A day before the Supreme Court is to hear Maharashtra's petition on a festering territorial dispute, Karnataka Chief Minister Basavaraj Bommai is in Delhi today to meet with BJP chief JP Nadda, besides consulting senior lawyers, including Mukul Rohatgi, the former Attorney General of India, who will appear for his state.
The BJP is in power in both states — recently having unseated Uddhav Thackeray's government in Maharashtra, and due to face elections next year in Karnataka — which means it'll need political manoeuvring besides the legal fight.
The row made headlines again after Mr Bommai indirectly laid a claim to some areas of Maharashtra, but at its heart is Maharashtra's demand: That Belagavi and some other Marathi-speaking areas were wrongly given to Kannada-majority Karnataka in the language-based reorganisation of the 1960s.
On Monday, the Eknath Shinde led Sena-BJP government in Maharashtra has appointed two ministers to coordinate its legal fight.
Karnataka says the petition isn't even valid. And that's its chief argument in court, according to Mr Bommai, who said the reorganisation has not been reviewed in any state's case.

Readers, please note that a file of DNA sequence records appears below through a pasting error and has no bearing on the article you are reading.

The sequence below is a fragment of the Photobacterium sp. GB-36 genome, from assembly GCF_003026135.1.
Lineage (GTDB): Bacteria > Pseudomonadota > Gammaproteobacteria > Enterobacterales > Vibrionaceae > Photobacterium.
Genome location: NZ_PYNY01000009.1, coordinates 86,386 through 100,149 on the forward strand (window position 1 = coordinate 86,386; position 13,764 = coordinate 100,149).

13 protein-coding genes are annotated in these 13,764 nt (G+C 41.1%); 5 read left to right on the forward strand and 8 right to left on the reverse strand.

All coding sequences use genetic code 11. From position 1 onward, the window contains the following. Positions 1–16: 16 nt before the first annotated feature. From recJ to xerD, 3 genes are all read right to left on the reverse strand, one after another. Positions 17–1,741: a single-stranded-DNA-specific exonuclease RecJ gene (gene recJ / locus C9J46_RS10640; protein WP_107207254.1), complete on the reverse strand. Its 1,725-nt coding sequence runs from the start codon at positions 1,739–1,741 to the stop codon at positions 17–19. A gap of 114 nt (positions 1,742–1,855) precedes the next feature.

"The border dispute is a political tool used by all parties in Maharashtra,” Mr Bommai has said, adding that Maharashtra's pleas have not been found valid for years.
But Eknath Shinde, who became chief minister with the BJP's backing after dividing the Shiv Sena, said Bal Thackeray, the Sena's founder, was “always a supporter of the state's demand to make Belgaum (Belagavi) a part of Maharashtra”.
Bal Thackeray's son Uddhav Thackeray — now the head of a rather diminished faction of the Sena — has supported Maharashtra's demand but sees the recent flare-up as a ploy. Party leader Sanjay Raut has said it's meant to divert people's attention from Governor Bhagat Singh Koshyari's “insulting” remarks on Maratha emperor Shivaji.
Mr Bommai had last week said some villages in Sangli district had passed resolutions to merge with Karnataka because they are facing a severe water crisis that's not been addressed.
This got a sharp reaction from the BJP's Devendra Fadnavis, deputy to Mr Shinde in Maharashtra, who said there's "no question of any village going anywhere". Mr Bommai retorted saying the Maharashtra BJP leader's remarks were "provocative".
Asked today if he would meet people of those villages, Mr Bommai sought to sound more pragmatic, "The issue is before the Supreme Court, so it has to be decided after consulting all political parties and legal experts."
On a statement by Congress's Karnataka leader Siddaramaiah asking why the row couldn't be settled quickly, Mr Bommai said, “When he was the chief minister a similar resolution was made; why did he not join them then? I'm a responsible chief minister and everything has to be done within the Constitutional and legal framework.”